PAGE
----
SOAR Aviation 1
Team Captain: Tim Little
Other Member: another brave avaiator
I have been a sports pilot for a little while now... mostly as a hang glider pilot, and now getting into light sport and soon, private and commercial aviation.
As a child I was racing yachts on the south west coast of Australia, where I grew up, before I was old enough to drive a car – just little single and two-place craft, with open ocean sailing being my favourite. I crewed on a few larger boats, but I preferred being at the helm myself – just me versus the elements.
It was only natural that I progress from ‘X, Y and Time’ to ‘X, Y, Z and Time’, and a few years ago, took two weeks holiday and booked myself in to a residential hang glider student pilot course with Dynamic Flight at Trawalla, Victoria. Over 9 days, graduated from ‘rock-bound’ to my first 3-hour, unpowered flight, soaring the ridge-lift from the seabreeze at the cliffs east of Warrnambool. Since then, I have made a personal best of 9040ft highest thermal climb from 800ft foot launch off Ben Nevis in the Mt Cole area in Western Vic, but not yet managed to beat my early 3-hour flight. I have also done a little cross-country hang gliding, and in 2017 won a place in my glider class in the ‘Flatter than the Flatlands’ Easter hang gliding competition at Birchip, in North West Victoria. Its much drier than yacht-racing.
Having gained a couple of hang gliding endorsements relating to launch techniques, I became fascinated with the ‘tug’ plane, which provides the aerotowing, as a launch technique. That was probably the first real desire I had to fly a plane. The rest, they say, is history. I still love unpowered flight the most, but at least, when the ‘fan out the front’ stops turning (doing simulated engine failures), it’s not quite as traumatic as it could be.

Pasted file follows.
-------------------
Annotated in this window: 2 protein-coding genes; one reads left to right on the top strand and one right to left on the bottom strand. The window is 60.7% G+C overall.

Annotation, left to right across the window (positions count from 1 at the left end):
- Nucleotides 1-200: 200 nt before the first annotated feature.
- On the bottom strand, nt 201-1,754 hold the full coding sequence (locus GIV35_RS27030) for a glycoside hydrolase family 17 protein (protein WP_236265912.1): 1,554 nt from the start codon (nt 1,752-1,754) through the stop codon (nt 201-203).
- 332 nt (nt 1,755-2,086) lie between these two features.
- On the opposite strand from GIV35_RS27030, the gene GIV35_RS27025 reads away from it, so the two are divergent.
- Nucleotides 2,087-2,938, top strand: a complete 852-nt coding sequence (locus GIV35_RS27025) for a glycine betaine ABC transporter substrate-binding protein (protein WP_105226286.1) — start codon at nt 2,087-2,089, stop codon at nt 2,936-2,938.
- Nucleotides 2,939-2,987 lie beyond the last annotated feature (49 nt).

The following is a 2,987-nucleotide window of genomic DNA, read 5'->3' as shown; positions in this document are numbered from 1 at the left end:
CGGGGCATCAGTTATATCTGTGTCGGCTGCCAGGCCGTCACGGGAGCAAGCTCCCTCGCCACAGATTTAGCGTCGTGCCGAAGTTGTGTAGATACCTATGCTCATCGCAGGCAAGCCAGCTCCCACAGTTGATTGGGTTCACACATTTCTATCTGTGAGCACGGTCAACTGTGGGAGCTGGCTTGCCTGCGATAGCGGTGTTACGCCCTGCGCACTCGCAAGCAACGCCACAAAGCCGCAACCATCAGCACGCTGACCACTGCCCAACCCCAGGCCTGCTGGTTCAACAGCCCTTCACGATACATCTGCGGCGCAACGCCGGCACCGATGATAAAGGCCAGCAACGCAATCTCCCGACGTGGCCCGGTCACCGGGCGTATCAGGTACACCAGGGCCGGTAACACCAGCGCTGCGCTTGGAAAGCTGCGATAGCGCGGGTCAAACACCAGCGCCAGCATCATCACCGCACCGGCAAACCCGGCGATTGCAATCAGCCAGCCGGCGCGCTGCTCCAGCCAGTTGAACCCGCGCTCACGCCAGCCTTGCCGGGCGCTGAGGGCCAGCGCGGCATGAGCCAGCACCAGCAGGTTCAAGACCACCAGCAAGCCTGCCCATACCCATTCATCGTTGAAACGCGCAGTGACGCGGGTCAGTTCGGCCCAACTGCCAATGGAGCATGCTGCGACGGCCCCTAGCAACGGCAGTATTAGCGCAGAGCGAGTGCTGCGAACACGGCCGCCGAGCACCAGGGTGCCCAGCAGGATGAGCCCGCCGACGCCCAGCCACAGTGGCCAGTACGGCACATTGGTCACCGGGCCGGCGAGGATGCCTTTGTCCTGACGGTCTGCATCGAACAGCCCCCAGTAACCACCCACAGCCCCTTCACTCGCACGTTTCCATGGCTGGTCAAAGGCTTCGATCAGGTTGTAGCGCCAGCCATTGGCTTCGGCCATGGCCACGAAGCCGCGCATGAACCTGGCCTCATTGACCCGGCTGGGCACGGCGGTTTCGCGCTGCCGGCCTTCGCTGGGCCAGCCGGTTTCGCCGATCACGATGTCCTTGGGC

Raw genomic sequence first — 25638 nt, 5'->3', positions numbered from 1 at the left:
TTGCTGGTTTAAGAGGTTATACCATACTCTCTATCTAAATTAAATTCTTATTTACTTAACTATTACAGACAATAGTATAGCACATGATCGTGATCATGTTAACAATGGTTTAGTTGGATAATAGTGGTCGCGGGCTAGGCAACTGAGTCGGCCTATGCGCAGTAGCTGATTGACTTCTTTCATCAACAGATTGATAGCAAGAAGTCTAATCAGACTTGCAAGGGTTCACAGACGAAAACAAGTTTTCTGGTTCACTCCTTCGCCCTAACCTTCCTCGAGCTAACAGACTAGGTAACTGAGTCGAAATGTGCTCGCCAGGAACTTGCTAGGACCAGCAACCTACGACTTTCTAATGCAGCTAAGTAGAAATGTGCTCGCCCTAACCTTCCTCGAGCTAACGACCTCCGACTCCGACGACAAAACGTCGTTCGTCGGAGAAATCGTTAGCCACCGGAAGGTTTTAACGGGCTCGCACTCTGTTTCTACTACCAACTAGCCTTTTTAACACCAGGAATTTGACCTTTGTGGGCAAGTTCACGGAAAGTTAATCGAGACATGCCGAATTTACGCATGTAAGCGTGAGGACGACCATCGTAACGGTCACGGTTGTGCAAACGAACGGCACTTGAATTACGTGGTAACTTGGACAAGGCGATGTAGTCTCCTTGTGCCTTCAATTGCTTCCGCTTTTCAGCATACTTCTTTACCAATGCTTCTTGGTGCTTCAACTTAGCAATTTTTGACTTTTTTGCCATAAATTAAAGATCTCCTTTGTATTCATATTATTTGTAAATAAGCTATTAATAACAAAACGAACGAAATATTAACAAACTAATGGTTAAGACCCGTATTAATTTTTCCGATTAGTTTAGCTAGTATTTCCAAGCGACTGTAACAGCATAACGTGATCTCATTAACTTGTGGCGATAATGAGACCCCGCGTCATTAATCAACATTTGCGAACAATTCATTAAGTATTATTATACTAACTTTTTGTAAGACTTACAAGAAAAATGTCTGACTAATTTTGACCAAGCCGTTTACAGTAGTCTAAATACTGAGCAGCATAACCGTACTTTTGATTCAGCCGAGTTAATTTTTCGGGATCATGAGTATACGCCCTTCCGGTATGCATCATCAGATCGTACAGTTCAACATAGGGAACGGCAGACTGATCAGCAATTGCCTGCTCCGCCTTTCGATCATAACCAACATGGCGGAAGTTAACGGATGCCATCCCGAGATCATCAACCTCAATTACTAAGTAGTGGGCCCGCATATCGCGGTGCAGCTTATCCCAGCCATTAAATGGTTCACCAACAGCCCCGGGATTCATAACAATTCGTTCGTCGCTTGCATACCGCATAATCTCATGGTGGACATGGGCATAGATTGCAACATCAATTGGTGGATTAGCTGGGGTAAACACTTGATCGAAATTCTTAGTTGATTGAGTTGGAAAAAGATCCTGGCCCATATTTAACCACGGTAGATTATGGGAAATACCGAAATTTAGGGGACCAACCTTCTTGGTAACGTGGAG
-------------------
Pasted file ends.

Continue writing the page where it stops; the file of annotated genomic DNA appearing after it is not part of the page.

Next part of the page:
I am well on my way to completing my CPL this year, but also hoping to keep my unpowered hours up and also increasing the range of aircraft that I have experience with – weight shift microlites, fixed wing gliders and whatever I can get my hands on, either 2-axis or 3-axis.
In the past, I have also been a ‘tour guide’ around Australia, driving a tour coach for group holidays for people with a disability. I travelled across most of the eastern seaboard with a bus of carers and party-goers, getting paid to go on holidays. Ever since then, I have wanted to provide even more connectivity for rural and remote people, specifically with disabilities, and to work out some way to bring the gift of flight (open cockpit or otherwise) for anyone who looks up in the sky, regardless of their disability.
As a person who lives on the urban fringe with stock (breed and train horses), I also recognise and see the difference that aviation makes in both the ability to live and work out of city areas, but also in providing access for mental health and other services to those living remotely. So, when I am not flying for my own enjoyment (usually without power), these are some of the things that I plan to undertake with my wings.
I have, in the past, required the help of emergency services. I have known friends and other pilots who have been injured or perished, who didn’t have the access to emergency services that I was fortunate enough to have in the past. Supporting the RFDS, and combining my love of a range of aviation sports and activities enables me to 'pay it forward' in the hope that they can provide the emergency services that someone else needs, as well, in the unlikely event that I may also need one day.